Initial Conversations with Don Machinga
I first properly met Don Machinga in the late evening of Thursday 31st January 2013. Maestro G., who knew him well, had introduced me to him briefly for each of the four previous days, but the real meeting occurred that night.
His presence was huge, powerful, and formidable but not threatening. He filled the space. I was an ant in comparison. One of the first things he told me, once I had adjusted to the scale of his presence, was that he wanted to be an ally in the work I am doing. My ego, which at this point was running around like a three-year old child, was delighted to have such a powerful friend and ally and a huge smile crept over its face.
My second meeting with Don Machinga was not at all what I was expecting. Firstly, he was angry. He did not like the wooden floor of the building I was in. He told me to get off my mattress and feel the floor.
In so doing, I could sense the floor as cold, inert and lacking living spirit. Later, it transpired that the wood, which had been used to make this floor, came from an unspecified source, which was most likely the result of illegally clear-cutting the rainforest.
He was also angry with me about the wood that the organization I work with uses. It is very likely that this wood comes from similar sources. He told me I should be taking care of this important detail – how can we argue against extractive industries in the rainforest when we use the cheapest wood available without any idea of its provenance? It was obvious he was right.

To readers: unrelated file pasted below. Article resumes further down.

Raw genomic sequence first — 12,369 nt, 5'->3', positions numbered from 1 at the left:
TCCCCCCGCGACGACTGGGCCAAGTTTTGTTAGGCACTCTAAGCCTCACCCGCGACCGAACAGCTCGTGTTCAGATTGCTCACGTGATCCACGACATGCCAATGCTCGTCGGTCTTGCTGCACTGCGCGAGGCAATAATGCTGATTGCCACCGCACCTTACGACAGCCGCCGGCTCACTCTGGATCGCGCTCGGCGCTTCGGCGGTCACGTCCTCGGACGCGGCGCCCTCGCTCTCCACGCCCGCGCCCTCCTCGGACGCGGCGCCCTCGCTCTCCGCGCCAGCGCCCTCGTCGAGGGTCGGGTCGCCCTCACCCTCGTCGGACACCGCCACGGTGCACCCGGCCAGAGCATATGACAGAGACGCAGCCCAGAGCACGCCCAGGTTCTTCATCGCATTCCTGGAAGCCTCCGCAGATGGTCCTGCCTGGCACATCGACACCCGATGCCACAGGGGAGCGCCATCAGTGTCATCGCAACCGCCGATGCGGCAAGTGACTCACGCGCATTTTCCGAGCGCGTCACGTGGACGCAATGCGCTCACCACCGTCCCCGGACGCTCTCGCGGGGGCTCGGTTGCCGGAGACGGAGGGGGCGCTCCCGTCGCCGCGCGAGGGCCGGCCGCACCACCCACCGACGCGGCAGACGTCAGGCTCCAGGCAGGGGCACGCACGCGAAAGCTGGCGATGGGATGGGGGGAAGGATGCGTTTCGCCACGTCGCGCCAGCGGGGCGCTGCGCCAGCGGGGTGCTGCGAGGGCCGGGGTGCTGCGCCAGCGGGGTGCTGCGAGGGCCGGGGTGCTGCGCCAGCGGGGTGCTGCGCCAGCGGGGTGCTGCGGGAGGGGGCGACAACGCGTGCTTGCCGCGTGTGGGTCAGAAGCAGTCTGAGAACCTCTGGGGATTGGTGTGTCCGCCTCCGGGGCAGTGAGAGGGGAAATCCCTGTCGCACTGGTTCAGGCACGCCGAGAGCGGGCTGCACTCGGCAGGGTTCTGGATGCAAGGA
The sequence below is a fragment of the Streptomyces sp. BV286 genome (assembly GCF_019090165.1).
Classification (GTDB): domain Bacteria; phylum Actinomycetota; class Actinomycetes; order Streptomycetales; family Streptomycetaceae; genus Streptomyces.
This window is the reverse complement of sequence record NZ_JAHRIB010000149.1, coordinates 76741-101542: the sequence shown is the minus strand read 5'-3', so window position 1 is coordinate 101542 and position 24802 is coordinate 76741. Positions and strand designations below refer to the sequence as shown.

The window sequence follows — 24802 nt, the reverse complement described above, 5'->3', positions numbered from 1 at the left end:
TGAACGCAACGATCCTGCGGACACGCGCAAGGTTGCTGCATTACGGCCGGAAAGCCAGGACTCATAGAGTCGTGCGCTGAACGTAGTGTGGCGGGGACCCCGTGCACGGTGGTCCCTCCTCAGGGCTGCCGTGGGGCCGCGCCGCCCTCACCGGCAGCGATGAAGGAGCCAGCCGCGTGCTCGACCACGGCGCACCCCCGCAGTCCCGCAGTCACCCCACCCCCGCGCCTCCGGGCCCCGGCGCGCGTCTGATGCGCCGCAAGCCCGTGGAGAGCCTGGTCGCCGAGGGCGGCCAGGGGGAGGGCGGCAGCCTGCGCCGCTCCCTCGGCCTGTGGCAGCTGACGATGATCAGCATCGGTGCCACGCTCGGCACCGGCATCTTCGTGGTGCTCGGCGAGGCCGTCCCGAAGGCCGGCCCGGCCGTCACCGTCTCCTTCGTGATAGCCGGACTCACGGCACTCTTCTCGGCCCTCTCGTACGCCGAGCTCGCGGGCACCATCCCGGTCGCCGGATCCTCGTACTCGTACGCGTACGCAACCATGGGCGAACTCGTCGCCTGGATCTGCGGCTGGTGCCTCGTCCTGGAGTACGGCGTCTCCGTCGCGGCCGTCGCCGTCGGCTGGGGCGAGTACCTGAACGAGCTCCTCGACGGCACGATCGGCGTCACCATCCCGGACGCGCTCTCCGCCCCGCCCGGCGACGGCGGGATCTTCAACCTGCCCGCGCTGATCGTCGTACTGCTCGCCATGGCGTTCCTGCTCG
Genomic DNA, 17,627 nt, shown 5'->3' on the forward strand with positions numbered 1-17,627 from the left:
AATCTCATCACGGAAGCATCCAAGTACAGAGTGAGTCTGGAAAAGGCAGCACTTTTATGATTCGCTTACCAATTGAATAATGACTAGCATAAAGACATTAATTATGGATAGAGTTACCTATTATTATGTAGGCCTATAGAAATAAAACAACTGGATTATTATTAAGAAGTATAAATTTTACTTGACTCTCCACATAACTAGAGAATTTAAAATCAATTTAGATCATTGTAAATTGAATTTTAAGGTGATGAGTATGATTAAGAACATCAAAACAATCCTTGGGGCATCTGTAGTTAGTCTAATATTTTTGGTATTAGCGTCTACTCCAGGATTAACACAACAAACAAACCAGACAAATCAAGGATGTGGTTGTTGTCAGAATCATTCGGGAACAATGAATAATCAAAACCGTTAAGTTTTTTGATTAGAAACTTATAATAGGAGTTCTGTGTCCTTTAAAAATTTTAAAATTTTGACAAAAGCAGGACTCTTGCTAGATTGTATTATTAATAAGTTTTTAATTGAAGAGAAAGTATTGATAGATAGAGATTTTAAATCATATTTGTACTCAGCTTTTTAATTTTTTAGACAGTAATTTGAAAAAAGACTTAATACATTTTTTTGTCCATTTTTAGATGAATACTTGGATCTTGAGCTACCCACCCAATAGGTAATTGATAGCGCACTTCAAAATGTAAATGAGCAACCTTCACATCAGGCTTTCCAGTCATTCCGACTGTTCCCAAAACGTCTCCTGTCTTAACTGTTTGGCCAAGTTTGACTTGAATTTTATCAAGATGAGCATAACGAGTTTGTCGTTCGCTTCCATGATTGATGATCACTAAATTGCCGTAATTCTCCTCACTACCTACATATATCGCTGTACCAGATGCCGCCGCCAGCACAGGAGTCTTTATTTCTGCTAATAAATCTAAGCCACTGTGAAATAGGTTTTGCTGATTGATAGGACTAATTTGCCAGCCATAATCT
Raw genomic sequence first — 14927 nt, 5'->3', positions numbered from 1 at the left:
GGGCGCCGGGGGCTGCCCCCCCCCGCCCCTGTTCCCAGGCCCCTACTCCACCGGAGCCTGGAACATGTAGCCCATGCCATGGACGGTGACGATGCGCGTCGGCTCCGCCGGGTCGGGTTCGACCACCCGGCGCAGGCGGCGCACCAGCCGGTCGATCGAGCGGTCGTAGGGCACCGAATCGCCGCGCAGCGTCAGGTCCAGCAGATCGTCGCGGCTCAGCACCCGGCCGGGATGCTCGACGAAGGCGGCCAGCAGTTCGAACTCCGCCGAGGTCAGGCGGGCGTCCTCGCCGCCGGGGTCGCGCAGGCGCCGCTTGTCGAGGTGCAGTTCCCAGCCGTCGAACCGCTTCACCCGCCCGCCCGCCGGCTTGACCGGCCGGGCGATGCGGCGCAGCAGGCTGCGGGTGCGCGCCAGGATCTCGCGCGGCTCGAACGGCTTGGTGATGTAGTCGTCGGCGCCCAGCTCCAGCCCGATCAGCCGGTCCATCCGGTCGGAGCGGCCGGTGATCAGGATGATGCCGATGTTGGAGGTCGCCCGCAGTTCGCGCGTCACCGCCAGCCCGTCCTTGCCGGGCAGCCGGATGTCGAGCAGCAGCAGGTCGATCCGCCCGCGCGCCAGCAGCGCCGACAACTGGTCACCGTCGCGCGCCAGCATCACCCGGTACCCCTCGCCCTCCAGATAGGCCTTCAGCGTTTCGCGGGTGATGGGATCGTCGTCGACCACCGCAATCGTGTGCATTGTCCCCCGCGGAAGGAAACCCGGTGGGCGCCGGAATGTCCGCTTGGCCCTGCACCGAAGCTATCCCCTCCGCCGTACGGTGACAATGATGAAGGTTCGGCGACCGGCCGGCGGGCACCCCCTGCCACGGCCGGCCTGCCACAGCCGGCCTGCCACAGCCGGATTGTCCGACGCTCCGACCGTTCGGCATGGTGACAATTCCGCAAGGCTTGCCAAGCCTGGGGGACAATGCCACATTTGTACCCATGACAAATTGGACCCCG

I could see that, in contrast, he really liked the floors in the two buildings constructed by Maestro Gonzalo. This is because Maestro Gonzalo has a personal, craftsman’s relationship with the wood he uses. He goes to the forest himself, chooses the tree he will fell, and then uses his chainsaw to make beautiful floorboards, which he then installs in his or his daughter’s house. All this, of course, takes time. I could see that Don Machinga really likes Maestro Gonzalo for this and other reasons.
In my next shorter encounter with Don Machinga, he indicated to me that he really likes my son’s dog, Lenka, a female Belgian Shepherd. I reflected on this afterwards. I wondered if it is because they are both guardians, highly protective of the worlds they are part of.
In the same encounter, I also learned that he is on very good terms with Noiyarao – a kindred spirit, I had also recently met. They could almost be brothers. Whereas Don Machinga’s presence spans, envelops and protects, Noiyarao’s soars and uplifts – it’s rare to be in the company of such an inspiring and exalting presence.
My fourth meeting with Don Machinga continued to break any expectations I might have of him. Initially, he was very chummy and much more youthful in manner. Up until then, he had seemed like an old, stern, wise patriarch. He checked in with me briefly and said that later we would talk more.
When the time came to talk more with him, I asked him about the idea that had occurred to me of a writing project I wanted to develop called “Conversations with Don Machinga”. I was hoping for at least approval if not outright support. He quite took the wind out of my sails by telling he could not care less about this project. I laughed out loud. Of course, he is not seeking publicity nor does he need a marketing assistant.
After this short conversation, he invited me to his home. It was a huge, cavernous, hollow, wooden space. It was also mostly dark and I could not see clearly. The only detail I could clearly make out was a descending spiral wooden staircase in one corner of the space.
It was easier to talk outside so we went outside with some members of his family. When we were all assembled outside, he presented me to his niece, a beautiful, shy, young Shipibo woman, possibly about fifteen years old. I was not told her Shipibo name but I mentally gave her the name of Eva. Don Machinga told me he wanted me to marry his niece.
I felt deeply honored. I realized that I would have to court her and make myself worthy of her. Part of doing that, I now saw, was to engage in this writing project.